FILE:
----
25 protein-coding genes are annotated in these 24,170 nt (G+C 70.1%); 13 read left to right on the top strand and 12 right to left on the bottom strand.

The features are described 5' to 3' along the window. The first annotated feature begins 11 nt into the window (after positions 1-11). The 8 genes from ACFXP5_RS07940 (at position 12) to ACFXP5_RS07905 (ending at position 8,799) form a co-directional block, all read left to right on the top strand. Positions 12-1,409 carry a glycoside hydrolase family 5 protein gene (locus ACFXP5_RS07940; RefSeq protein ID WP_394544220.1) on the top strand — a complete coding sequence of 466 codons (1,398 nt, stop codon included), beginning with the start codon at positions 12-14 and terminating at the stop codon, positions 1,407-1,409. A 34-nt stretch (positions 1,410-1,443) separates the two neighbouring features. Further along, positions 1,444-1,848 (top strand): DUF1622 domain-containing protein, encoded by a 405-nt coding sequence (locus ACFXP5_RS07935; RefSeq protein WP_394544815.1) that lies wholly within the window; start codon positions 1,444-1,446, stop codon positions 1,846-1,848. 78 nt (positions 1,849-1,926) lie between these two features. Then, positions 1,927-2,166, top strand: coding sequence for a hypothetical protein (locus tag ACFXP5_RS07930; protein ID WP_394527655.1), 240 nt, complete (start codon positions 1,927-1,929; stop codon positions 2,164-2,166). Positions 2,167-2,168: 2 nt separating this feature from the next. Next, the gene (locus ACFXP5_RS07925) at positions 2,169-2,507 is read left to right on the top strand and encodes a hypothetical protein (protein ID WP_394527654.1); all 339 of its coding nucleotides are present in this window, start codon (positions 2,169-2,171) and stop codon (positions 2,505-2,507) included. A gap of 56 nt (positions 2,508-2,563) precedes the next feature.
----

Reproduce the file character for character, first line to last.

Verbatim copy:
25 protein-coding genes are annotated in these 24,170 nt (G+C 70.1%); 13 read left to right on the top strand and 12 right to left on the bottom strand.

The features are described 5' to 3' along the window. The first annotated feature begins 11 nt into the window (after positions 1-11). The 8 genes from ACFXP5_RS07940 (at position 12) to ACFXP5_RS07905 (ending at position 8,799) form a co-directional block, all read left to right on the top strand. Positions 12-1,409 carry a glycoside hydrolase family 5 protein gene (locus ACFXP5_RS07940; RefSeq protein ID WP_394544220.1) on the top strand — a complete coding sequence of 466 codons (1,398 nt, stop codon included), beginning with the start codon at positions 12-14 and terminating at the stop codon, positions 1,407-1,409. A 34-nt stretch (positions 1,410-1,443) separates the two neighbouring features. Further along, positions 1,444-1,848 (top strand): DUF1622 domain-containing protein, encoded by a 405-nt coding sequence (locus ACFXP5_RS07935; RefSeq protein WP_394544815.1) that lies wholly within the window; start codon positions 1,444-1,446, stop codon positions 1,846-1,848. 78 nt (positions 1,849-1,926) lie between these two features. Then, positions 1,927-2,166, top strand: coding sequence for a hypothetical protein (locus tag ACFXP5_RS07930; protein ID WP_394527655.1), 240 nt, complete (start codon positions 1,927-1,929; stop codon positions 2,164-2,166). Positions 2,167-2,168: 2 nt separating this feature from the next. Next, the gene (locus ACFXP5_RS07925) at positions 2,169-2,507 is read left to right on the top strand and encodes a hypothetical protein (protein ID WP_394527654.1); all 339 of its coding nucleotides are present in this window, start codon (positions 2,169-2,171) and stop codon (positions 2,505-2,507) included. A gap of 56 nt (positions 2,508-2,563) precedes the next feature.